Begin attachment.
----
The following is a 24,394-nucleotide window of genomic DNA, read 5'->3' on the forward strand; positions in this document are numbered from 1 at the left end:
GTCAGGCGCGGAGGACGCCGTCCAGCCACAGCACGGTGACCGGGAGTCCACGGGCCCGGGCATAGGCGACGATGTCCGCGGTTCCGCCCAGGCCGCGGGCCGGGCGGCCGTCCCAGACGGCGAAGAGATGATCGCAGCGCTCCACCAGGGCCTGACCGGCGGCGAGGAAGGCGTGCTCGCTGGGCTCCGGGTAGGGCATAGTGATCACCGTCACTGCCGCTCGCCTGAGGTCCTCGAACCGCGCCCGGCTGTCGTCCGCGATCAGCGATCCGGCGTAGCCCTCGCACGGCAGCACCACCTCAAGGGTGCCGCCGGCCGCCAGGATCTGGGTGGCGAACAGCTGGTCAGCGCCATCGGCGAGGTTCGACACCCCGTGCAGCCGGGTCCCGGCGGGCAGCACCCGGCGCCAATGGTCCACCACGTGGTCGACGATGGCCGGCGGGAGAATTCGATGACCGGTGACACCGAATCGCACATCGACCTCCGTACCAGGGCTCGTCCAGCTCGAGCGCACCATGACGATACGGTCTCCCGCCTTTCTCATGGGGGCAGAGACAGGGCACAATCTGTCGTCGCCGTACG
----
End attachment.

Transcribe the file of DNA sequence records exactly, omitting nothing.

The following is a 24,394-nucleotide window of genomic DNA, read 5'->3' on the forward strand; positions in this document are numbered from 1 at the left end:
GTCAGGCGCGGAGGACGCCGTCCAGCCACAGCACGGTGACCGGGAGTCCACGGGCCCGGGCATAGGCGACGATGTCCGCGGTTCCGCCCAGGCCGCGGGCCGGGCGGCCGTCCCAGACGGCGAAGAGATGATCGCAGCGCTCCACCAGGGCCTGACCGGCGGCGAGGAAGGCGTGCTCGCTGGGCTCCGGGTAGGGCATAGTGATCACCGTCACTGCCGCTCGCCTGAGGTCCTCGAACCGCGCCCGGCTGTCGTCCGCGATCAGCGATCCGGCGTAGCCCTCGCACGGCAGCACCACCTCAAGGGTGCCGCCGGCCGCCAGGATCTGGGTGGCGAACAGCTGGTCAGCGCCATCGGCGAGGTTCGACACCCCGTGCAGCCGGGTCCCGGCGGGCAGCACCCGGCGCCAATGGTCCACCACGTGGTCGACGATGGCCGGCGGGAGAATTCGATGACCGGTGACACCGAATCGCACATCGACCTCCGTACCAGGGCTCGTCCAGCTCGAGCGCACCATGACGATACGGTCTCCCGCCTTTCTCATGGGGGCAGAGACAGGGCACAATCTGTCGTCGCCGTACG